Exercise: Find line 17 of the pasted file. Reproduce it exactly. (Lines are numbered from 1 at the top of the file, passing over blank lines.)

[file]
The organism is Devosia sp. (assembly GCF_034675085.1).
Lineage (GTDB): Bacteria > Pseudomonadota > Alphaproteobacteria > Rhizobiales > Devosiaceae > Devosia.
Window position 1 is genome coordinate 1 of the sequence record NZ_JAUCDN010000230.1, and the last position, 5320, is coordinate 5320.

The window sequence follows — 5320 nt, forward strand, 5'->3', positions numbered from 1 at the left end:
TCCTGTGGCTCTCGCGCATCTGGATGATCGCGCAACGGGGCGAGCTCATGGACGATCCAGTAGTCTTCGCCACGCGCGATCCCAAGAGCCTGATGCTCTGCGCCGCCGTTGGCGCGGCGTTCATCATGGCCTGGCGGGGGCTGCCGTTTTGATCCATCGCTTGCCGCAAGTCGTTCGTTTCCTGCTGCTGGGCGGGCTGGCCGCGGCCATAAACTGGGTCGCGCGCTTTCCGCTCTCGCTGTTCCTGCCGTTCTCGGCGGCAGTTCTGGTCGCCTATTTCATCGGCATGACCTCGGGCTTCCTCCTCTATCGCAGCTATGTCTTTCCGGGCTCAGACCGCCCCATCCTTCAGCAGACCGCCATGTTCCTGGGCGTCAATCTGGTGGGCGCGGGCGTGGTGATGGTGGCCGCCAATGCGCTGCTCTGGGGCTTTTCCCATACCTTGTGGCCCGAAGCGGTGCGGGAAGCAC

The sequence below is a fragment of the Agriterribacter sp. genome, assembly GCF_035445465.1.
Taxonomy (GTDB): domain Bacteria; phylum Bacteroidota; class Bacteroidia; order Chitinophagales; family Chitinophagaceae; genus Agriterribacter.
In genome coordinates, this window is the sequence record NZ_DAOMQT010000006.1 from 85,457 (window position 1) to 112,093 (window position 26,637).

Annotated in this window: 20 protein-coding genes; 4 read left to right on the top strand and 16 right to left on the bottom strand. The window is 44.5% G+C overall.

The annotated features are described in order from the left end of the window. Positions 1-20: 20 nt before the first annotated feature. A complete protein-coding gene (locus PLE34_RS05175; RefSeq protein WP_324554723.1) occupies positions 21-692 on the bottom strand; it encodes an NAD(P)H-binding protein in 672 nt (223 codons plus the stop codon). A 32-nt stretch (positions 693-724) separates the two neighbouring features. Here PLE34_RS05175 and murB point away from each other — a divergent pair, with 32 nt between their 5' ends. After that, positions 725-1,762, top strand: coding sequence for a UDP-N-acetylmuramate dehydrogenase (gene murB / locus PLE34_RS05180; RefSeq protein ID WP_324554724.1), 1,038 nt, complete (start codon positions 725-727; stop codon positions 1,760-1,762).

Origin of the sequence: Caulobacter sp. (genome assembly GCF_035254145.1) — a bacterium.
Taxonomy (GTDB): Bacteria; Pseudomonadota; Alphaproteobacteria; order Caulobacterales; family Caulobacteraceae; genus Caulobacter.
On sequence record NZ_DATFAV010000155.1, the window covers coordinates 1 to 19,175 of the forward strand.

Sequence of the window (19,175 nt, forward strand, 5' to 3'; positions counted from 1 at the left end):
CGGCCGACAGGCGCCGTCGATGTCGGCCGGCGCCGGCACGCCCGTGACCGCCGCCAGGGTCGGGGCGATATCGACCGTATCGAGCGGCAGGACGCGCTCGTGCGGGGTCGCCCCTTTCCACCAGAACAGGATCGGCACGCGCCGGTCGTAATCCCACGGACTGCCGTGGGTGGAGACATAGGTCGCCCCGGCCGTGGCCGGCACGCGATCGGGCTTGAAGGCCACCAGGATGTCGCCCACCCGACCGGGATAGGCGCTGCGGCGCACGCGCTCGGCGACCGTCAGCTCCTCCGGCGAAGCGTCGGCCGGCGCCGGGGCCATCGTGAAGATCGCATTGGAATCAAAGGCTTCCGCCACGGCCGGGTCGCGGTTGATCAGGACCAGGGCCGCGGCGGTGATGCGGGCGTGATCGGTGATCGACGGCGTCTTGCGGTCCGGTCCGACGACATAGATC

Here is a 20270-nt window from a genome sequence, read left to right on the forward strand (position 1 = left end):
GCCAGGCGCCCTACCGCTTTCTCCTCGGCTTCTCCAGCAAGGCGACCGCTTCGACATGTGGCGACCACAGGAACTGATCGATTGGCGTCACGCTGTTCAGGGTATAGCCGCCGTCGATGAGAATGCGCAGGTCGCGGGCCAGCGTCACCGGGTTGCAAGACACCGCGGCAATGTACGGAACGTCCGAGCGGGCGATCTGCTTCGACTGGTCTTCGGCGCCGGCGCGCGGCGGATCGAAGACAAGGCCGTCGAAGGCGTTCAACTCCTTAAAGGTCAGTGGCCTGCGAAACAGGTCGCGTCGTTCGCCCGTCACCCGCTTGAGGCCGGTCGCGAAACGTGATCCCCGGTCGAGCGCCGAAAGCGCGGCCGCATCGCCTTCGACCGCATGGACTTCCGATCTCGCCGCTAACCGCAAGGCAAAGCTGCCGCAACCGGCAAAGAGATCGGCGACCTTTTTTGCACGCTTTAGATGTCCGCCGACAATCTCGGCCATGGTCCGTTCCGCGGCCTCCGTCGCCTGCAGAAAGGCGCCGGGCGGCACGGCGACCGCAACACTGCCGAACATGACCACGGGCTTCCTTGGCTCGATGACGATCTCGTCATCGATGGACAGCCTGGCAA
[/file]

GCCAGGCGCCCTACCGCTTTCTCCTCGGCTTCTCCAGCAAGGCGACCGCTTCGACATGTGGCGACCACAGGAACTGATCGATTGGCGTCACGCTGTTCAGGGTATAGCCGCCGTCGATGAGAATGCGCAGGTCGCGGGCCAGCGTCACCGGGTTGCAAGACACCGCGGCAATGTACGGAACGTCCGAGCGGGCGATCTGCTTCGACTGGTCTTCGGCGCCGGCGCGCGGCGGATCGAAGACAAGGCCGTCGAAGGCGTTCAACTCCTTAAAGGTCAGTGGCCTGCGAAACAGGTCGCGTCGTTCGCCCGTCACCCGCTTGAGGCCGGTCGCGAAACGTGATCCCCGGTCGAGCGCCGAAAGCGCGGCCGCATCGCCTTCGACCGCATGGACTTCCGATCTCGCCGCTAACCGCAAGGCAAAGCTGCCGCAACCGGCAAAGAGATCGGCGACCTTTTTTGCACGCTTTAGATGTCCGCCGACAATCTCGGCCATGGTCCGTTCCGCGGCCTCCGTCGCCTGCAGAAAGGCGCCGGGCGGCACGGCGACCGCAACACTGCCGAACATGACCACGGGCTTCCTTGGCTCGATGACGATCTCGTCATCGATGGACAGCCTGGCAA